They waved flags and chanted in the street for President Lula da Silva’s 65th birthday – and in a few days time the same supporters are increasingly likely to be celebrating again.
The Brazilian leader’s chosen successor Dilma Rousseff is surging ahead of her rival, Jose Serra, according to a new opinion poll ahead of Sunday’s presidential run-off.
The Sensus survey suggests that her lead now stretches to 15-points. Earlier this week Brazil’s most respected polling institute had Rouseff holding steady with an 11-point gap.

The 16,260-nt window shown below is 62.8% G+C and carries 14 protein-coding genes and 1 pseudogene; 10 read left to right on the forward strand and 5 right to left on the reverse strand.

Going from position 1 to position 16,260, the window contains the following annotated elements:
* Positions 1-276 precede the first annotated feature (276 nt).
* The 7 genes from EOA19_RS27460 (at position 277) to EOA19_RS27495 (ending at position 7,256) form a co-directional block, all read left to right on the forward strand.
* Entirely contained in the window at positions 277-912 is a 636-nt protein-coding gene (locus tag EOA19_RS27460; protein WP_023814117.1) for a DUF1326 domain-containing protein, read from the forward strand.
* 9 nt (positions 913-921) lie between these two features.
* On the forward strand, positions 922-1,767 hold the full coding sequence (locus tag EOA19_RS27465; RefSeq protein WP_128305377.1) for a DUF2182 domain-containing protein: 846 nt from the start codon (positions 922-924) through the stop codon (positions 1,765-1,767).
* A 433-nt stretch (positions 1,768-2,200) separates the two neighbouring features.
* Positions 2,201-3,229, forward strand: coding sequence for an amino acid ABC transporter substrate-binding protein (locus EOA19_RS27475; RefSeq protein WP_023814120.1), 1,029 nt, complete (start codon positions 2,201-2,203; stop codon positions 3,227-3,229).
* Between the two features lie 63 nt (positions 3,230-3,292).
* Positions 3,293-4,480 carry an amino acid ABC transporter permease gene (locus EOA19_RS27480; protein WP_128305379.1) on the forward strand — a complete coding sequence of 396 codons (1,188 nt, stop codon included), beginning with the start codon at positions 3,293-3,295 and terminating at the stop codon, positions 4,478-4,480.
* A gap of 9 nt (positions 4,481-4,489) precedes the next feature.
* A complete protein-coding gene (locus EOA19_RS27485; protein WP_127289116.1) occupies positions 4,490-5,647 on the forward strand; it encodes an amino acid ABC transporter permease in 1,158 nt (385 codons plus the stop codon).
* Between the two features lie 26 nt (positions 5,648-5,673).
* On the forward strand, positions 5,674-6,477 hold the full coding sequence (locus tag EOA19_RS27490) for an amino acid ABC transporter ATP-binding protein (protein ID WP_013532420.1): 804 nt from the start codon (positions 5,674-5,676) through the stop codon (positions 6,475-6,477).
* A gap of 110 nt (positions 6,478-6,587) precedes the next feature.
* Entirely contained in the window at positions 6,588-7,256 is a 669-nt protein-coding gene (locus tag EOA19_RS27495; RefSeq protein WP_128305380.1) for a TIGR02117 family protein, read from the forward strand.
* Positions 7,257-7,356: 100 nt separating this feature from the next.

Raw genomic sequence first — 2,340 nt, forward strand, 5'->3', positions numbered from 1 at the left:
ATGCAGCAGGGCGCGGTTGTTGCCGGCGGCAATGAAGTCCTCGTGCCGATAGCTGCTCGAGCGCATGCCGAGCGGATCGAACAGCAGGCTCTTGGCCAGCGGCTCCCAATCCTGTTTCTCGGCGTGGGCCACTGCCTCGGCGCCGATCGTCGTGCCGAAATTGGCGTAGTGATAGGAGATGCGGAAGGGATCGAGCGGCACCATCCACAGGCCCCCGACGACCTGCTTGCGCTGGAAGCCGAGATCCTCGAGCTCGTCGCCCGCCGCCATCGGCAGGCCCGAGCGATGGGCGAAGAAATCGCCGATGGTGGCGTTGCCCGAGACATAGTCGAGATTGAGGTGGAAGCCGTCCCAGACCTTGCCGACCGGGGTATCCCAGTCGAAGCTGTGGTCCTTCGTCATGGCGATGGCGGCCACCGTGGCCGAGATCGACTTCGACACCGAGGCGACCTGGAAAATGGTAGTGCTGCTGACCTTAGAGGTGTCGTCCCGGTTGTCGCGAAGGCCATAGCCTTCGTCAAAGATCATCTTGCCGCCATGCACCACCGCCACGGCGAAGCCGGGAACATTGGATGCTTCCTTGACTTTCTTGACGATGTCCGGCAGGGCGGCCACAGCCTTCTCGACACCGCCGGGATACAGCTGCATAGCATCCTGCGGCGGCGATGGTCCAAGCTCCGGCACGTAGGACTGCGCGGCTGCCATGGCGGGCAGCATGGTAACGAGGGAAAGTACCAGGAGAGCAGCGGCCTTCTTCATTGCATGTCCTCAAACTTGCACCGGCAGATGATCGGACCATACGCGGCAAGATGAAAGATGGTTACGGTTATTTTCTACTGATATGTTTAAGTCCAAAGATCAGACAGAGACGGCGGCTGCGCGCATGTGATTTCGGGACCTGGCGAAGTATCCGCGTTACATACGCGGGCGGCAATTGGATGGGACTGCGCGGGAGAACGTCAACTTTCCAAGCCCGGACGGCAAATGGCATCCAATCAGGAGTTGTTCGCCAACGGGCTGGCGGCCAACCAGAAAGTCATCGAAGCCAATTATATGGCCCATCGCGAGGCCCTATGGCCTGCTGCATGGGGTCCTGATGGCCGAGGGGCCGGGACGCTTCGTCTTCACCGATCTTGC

President Lula’s former chief of staff is basking in Brazil’s economic success and the popularity of welfare programmes for poorer people.
For her opponent, Jose Serra, the election razzmatazz cannot hide the fact that the outlook looks bleak. Even his campaigners concede that they are failing to win voters over.
The former governor of Sao Paolo, who has tried to push the theme of corruption to the fore, has one last chance to bridge the gap – the last live TV debate on Friday. But previous debates have not been widely watched and have made little difference.